If you enjoy eating dairy products, choose lactose-free products like lactose-free milk, lactose-free yogurt, or hard cheeses (which contain very little lactose).

8. Soy

According to some older research, soy, the bean used to make soy milk, tofu, and edamame, may interfere with the absorption of levothyroxine, the drug used to treat Hashimoto’s disease.

However, instead of avoiding soy altogether, you may wish to avoid soy only when you need to take your medication.

Alternative Foods To Eat for Hashimoto’s

An anti-inflammatory diet rich in vitamins, minerals, and antioxidants is recommended for people with Hashimoto’s disease.

Based on current research, the Mediterranean diet shows the most benefit for people with Hashimoto’s disease. 

The Mediterranean diet focuses on plant-based foods and healthy fats.

It includes high amounts of fruits, vegetables, legumes, whole grains, fish, and olive oil.

It limits red meat, processed foods, and simple sugars. 

In addition to following the principles of the Mediterranean diet, there are also specific nutrients to pay closer attention to if you have Hashimoto’s disease.

They include iron, selenium, vitamin D, and vitamin B12.

Iron

One of the enzymes involved in thyroid hormone metabolism contains iron, so iron deficiency could worsen symptoms of Hashimoto’s disease and impair thyroid metabolism.

Include iron-rich foods, such as poultry and fish, in your diet.

Consult your healthcare provider before starting iron supplementation. 

Selenium

A selenium deficiency can worsen symptoms of Hashimoto’s disease.

Include foods high in selenium, such as Brazil nuts and mushrooms, in your diet.

Vitamin D

Some studies have found an association between vitamin D deficiency and thyroid autoantibodies (the molecules that attack the healthy thyroid cells in Hashimoto’s disease).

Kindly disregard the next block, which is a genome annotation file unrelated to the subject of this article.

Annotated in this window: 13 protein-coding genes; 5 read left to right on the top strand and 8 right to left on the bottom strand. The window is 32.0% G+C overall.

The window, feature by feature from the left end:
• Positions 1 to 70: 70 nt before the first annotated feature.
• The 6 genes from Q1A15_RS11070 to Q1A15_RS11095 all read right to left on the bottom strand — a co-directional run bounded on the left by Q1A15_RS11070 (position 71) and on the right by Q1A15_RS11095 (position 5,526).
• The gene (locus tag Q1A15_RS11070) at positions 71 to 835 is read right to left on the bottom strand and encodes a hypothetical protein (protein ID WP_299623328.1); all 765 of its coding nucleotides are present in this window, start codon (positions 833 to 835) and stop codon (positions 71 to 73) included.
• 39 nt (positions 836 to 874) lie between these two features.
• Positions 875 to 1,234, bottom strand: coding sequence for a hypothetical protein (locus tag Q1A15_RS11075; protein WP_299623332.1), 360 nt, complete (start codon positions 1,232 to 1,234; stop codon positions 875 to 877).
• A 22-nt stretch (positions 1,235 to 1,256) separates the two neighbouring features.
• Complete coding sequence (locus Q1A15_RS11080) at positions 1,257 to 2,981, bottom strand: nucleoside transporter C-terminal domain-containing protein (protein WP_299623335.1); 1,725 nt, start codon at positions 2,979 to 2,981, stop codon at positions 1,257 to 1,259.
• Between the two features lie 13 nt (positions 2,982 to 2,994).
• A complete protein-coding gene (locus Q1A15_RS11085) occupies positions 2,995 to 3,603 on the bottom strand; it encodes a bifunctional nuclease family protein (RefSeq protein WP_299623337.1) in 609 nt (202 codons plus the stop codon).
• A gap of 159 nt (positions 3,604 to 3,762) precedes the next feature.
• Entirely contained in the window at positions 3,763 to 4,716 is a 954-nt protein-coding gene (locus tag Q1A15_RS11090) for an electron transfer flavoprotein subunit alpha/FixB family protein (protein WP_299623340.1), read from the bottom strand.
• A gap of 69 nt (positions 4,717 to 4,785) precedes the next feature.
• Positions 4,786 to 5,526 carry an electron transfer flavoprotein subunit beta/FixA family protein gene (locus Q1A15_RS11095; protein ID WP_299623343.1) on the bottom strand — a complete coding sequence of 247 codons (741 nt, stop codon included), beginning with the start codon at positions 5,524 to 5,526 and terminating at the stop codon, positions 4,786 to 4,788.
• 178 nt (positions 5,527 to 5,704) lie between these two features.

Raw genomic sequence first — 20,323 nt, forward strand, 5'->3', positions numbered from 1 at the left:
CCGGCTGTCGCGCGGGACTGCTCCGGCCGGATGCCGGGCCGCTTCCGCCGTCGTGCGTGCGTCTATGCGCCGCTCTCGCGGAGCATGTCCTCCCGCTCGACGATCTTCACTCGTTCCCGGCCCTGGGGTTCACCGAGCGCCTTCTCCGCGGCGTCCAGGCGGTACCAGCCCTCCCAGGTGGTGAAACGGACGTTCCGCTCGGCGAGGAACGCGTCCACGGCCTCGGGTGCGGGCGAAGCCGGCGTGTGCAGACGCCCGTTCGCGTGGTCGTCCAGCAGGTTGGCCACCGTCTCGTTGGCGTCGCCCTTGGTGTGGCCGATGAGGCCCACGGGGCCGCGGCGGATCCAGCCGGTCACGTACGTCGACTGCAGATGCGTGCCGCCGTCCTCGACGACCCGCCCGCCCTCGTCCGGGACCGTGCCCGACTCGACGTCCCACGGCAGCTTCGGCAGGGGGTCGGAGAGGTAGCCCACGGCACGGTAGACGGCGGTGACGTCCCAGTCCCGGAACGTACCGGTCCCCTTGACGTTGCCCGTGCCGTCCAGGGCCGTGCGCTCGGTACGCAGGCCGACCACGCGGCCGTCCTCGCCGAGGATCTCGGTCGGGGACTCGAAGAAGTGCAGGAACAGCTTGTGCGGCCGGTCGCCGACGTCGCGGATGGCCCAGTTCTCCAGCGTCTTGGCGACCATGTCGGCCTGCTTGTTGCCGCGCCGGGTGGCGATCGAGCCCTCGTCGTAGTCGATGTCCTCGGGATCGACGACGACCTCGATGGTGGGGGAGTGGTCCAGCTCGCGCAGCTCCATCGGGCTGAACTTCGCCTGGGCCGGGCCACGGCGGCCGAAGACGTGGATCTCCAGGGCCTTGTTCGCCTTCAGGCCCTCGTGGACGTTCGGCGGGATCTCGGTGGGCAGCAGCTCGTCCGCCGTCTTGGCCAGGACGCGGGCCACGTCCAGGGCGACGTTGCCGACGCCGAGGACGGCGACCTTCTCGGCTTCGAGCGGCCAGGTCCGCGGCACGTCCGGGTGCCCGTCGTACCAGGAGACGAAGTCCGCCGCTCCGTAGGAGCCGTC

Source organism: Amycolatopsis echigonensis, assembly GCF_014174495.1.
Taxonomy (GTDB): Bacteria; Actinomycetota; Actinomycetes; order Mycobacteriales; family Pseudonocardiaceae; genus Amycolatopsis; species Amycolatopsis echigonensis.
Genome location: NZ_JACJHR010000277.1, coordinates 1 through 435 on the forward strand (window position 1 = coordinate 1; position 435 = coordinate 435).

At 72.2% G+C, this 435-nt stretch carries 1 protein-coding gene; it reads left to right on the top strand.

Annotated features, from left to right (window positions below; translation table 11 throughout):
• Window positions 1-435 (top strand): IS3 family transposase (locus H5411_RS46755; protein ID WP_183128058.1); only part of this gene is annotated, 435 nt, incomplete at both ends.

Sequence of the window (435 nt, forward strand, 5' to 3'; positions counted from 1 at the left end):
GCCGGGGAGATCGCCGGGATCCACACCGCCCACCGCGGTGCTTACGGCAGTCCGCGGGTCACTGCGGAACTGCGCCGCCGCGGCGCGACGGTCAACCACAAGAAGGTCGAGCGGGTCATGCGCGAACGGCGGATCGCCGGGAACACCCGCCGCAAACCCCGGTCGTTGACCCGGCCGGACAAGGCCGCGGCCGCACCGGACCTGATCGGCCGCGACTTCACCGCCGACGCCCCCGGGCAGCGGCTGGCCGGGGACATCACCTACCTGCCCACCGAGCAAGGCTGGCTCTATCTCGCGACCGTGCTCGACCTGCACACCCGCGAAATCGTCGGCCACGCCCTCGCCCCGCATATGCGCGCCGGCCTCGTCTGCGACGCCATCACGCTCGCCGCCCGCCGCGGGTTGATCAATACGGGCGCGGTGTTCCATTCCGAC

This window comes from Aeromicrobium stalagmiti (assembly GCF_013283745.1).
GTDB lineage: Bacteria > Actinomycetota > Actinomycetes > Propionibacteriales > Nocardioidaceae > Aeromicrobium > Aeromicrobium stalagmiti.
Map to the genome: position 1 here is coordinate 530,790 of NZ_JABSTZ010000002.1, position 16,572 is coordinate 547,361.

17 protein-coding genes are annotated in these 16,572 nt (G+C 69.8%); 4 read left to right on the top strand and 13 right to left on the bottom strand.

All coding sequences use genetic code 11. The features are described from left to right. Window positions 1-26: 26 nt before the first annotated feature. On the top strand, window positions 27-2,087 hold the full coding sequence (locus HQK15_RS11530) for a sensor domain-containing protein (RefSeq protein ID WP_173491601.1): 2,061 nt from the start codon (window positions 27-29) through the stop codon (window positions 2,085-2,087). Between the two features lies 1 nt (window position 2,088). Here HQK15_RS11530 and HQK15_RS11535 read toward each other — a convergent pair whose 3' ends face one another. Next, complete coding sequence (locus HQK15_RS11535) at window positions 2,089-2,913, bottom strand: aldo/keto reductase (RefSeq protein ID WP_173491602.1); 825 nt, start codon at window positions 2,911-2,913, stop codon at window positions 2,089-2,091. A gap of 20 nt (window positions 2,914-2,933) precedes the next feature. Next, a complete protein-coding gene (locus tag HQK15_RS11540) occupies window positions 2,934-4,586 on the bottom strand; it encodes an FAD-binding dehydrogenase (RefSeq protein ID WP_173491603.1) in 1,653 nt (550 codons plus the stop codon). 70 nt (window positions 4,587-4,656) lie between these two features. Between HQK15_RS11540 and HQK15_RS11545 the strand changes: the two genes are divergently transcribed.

While more studies are needed to see whether vitamin D supplementation can treat or prevent the progression of Hashimoto’s disease, eating foods rich in vitamin D, such as fatty fish, could be beneficial.

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Vitamin B12

Pernicious anemia, caused by a deficiency of vitamin B12, frequently coexists with Hashimoto’s disease.

Vitamin B12 is found in animal products, such as poultry and fish.

Try to include moderate amounts of these foods in your diet.

Takeaway

While certain foods are associated with the development of Hashimoto’s disease, there’s no specific diet proven to cure it.

However, following an anti-inflammatory diet like the Mediterranean diet could be beneficial for managing the symptoms of Hashimoto’s disease and your overall health.

How a Dietitian Can Help

An autoimmune dietitian is a nutrition expert and licensed health care professional.

They translate scientific evidence into simple strategies you can follow to manage Hashimotos.

Find a dietitian near you to better understand how food can help you achieve your health goals.

Frequently Asked Questions

What foods make Hashimoto’s worse?

Foods that worsen Hashimoto’s disease increase inflammation in the body.

These include processed meats, fast foods, added sugars, and alcohol.

Are eggs OK for Hashimoto’s?

There is some evidence that eliminating eggs as part of an Autoimmune Protocol (AIP) diet could improve quality of life for people with Hashimoto’s disease.

However, no studies have examined the effects of removing eggs alone on the disease.

If you suspect eggs worsen your symptoms, try eliminating them for a week or two.

If you don’t feel any better, add eggs back to your diet.

Is cheese OK for Hashimoto’s?

Many people with Hashimoto’s disease have lactose intolerance.

Cheese contains relatively little lactose compared to milk and yogurt.

Test your individual tolerance by trying a small amount of hard cheese, like cheddar.

You can include cheese in your diet if you don’t notice any digestive problems.

References